‘Myokonin’ literally means a wondrous, excellent person. It is used for a devout follower of Jodoshinshu, who lives a life of total dedication to Amida and whose acts and sayings, though they often run counter to common sense, reveal the depth of faith and true humanity.
Those known as myokonin have often been found to have little education but a surprisingly deep understanding of the Other-Power teaching. They are not simply devout practicers of the Nembutsu. Having realized the Other-Power and experienced oneness with Amida, they fully live up to his all-embracing Compassion. While keenly aware of their absolute powerlessness, they are always grateful to Amida, and their daily life is full of spontaneous expressions of joy and selfless love.
The term originally comes from Shan-tao’s commentary on the Contemplation Sutra. In commenting on the word ‘fundarike’ (pundarika, a white lotus-flower), which is used in this sutra to praise followers of the Nembutsu, Shan-tao (613-681) gives five other words of high praise: 1. konin, an excellent person, 2. jojonin, a superior person, 3. myokonin, 4. keunin, a rare person, and 5. saishonin, a most excellent person. Of those five, myokonin came to be specially used to refer to a person of True Faith as described above.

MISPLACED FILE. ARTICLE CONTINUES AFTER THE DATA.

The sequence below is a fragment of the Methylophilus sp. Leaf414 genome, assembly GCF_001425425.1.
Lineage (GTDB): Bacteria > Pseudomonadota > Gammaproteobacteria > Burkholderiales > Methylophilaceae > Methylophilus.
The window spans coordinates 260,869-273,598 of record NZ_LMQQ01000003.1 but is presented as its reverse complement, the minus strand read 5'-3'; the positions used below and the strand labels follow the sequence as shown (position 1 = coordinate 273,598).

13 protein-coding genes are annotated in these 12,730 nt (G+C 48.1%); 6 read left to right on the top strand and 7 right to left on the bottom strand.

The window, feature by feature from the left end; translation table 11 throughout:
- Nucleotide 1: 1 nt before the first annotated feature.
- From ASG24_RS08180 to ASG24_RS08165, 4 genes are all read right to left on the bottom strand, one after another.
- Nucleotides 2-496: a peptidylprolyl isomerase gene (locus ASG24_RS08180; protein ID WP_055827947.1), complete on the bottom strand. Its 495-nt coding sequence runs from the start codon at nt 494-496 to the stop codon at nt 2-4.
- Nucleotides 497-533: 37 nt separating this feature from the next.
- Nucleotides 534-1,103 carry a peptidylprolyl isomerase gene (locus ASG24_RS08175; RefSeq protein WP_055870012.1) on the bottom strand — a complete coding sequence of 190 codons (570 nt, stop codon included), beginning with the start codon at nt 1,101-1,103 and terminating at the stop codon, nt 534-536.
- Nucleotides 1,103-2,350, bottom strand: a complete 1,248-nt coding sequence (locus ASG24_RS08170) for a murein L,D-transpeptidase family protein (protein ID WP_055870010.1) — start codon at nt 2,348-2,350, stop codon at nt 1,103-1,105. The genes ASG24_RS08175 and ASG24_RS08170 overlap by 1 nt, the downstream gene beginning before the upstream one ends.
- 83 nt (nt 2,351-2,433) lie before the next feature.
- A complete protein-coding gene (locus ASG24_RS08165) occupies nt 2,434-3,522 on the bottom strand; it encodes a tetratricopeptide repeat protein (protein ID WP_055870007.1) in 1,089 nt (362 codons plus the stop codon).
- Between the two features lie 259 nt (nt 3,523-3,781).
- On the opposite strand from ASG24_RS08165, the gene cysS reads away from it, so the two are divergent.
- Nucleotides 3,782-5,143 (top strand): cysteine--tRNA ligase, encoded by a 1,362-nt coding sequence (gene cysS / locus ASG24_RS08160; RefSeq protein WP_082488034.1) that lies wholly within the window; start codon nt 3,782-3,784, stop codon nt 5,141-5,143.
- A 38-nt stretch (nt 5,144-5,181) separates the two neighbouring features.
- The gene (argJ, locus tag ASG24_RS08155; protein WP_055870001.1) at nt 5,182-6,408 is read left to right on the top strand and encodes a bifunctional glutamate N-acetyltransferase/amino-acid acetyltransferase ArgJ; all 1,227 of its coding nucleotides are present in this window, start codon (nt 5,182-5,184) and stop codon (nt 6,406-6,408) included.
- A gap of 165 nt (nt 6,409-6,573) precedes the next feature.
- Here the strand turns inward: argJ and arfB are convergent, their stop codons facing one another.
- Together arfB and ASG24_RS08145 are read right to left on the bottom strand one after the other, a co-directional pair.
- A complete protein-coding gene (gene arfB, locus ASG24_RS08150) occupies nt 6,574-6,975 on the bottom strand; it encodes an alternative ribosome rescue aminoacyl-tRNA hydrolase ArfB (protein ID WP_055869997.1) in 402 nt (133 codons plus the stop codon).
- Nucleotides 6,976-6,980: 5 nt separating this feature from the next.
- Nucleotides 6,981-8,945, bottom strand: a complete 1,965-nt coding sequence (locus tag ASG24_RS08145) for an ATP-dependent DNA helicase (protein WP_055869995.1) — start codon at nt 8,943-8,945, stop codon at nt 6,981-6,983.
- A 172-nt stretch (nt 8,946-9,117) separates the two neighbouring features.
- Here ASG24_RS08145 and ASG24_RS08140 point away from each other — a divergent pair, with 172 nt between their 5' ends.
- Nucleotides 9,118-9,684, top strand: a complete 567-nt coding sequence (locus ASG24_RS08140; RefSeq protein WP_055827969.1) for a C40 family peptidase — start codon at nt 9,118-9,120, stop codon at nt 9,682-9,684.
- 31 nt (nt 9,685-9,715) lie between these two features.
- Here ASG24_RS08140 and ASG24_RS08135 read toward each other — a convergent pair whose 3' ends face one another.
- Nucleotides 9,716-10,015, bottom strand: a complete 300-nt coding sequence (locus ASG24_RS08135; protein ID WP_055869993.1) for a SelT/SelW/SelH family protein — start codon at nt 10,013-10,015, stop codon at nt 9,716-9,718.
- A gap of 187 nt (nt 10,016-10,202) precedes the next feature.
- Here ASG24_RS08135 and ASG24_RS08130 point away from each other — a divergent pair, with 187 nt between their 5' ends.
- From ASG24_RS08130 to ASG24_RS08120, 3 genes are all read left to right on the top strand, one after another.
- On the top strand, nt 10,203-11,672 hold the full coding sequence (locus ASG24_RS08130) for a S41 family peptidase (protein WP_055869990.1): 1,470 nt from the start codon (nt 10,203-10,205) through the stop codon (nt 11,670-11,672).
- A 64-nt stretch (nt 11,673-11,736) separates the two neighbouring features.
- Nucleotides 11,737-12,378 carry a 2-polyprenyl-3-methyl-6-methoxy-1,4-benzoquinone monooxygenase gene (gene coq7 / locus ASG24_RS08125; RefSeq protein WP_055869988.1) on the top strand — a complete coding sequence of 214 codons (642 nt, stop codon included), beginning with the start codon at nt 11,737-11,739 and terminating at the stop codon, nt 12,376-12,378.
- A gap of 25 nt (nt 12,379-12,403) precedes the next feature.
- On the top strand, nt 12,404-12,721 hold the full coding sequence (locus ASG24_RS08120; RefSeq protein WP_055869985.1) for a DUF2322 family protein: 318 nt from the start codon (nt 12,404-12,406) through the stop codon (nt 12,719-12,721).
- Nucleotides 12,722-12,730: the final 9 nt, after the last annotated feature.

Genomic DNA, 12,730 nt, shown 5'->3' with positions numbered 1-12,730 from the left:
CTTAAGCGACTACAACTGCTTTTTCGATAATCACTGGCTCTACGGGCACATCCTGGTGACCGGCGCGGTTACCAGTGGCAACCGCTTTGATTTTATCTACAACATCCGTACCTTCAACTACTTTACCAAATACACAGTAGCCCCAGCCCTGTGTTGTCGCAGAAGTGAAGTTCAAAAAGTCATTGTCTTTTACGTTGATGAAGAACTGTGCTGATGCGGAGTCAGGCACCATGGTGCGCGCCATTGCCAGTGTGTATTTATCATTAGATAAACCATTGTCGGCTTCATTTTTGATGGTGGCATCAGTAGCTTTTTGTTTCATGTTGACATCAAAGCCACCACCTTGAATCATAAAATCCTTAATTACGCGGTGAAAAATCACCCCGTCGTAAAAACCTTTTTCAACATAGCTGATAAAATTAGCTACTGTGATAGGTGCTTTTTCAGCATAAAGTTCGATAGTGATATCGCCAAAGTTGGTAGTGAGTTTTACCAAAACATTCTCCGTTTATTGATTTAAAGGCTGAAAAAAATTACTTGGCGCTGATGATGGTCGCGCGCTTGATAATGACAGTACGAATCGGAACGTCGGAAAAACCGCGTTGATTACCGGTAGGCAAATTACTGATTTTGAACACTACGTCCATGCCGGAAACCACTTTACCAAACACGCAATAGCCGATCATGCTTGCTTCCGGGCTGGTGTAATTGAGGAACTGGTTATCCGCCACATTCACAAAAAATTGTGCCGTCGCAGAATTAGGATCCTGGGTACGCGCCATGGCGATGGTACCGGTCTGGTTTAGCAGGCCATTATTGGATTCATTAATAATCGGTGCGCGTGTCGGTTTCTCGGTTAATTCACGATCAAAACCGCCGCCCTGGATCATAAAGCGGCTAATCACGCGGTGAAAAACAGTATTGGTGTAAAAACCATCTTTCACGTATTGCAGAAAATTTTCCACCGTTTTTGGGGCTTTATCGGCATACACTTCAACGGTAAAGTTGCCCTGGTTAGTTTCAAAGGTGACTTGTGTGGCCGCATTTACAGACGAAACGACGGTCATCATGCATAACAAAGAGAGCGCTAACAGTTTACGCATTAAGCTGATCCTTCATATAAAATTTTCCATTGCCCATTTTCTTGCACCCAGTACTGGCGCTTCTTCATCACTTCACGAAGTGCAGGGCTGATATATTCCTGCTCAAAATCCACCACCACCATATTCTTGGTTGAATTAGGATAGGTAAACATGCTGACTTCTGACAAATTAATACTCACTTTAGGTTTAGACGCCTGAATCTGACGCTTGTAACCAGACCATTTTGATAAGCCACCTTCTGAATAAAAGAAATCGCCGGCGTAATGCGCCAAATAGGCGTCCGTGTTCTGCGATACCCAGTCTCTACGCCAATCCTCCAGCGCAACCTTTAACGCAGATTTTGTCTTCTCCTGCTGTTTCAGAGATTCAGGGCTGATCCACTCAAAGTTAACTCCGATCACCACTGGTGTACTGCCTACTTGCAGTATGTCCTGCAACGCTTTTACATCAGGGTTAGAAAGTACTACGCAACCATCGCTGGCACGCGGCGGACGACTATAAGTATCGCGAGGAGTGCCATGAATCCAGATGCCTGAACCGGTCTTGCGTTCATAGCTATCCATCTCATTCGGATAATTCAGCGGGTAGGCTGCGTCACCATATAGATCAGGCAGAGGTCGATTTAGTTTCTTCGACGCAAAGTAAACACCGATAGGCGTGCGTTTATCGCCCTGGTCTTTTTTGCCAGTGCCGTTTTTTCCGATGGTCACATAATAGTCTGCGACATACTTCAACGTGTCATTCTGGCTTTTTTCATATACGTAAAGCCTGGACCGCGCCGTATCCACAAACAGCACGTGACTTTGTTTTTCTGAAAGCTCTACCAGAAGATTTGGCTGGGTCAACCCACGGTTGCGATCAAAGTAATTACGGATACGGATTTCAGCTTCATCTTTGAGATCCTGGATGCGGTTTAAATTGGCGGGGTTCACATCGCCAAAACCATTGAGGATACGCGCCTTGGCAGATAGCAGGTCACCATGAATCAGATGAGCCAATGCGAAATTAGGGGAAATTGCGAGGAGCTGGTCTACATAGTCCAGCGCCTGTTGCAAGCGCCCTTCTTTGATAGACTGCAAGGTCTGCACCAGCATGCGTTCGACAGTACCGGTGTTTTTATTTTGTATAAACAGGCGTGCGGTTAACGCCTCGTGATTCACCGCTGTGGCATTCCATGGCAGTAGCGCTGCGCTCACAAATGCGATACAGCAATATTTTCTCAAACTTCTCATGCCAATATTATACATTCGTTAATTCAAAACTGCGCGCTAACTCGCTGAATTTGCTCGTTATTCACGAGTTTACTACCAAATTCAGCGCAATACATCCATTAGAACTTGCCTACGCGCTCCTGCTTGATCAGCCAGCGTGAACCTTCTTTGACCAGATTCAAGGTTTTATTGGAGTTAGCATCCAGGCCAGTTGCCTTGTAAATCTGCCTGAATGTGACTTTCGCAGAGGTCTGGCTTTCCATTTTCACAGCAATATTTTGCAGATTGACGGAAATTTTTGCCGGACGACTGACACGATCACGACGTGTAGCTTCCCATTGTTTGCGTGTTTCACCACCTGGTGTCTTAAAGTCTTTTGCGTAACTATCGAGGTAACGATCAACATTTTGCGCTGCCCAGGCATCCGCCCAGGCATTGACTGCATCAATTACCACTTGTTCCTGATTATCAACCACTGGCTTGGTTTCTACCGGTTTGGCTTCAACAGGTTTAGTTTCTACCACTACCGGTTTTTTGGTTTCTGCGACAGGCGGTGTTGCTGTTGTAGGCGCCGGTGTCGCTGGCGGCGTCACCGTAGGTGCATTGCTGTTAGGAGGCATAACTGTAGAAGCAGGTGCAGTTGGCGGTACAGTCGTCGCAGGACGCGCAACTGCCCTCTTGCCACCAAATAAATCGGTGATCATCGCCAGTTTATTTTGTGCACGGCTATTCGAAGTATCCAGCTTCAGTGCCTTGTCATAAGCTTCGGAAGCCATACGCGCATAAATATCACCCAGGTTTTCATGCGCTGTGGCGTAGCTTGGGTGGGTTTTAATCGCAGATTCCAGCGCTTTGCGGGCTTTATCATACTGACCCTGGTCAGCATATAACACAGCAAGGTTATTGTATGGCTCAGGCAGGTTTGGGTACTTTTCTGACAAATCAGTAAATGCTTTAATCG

The twenty-two stories of myokonin which will be presented in Part One were originally compiled by Gosei (1721-94), a Honganji scholar of Iwami Province (present-day Shimane Prefecture), and published by his disciple Sojun 僧純 in 1842. Later, Sojun added four more collections of stories. With the addition of one more collection attributed to Zoo 象王, a six-collection book entitled Myokoninden, Biographies of Myokonin, became popular reading among Shin followers in the pre-modern period.
translated by Hisao Inagaki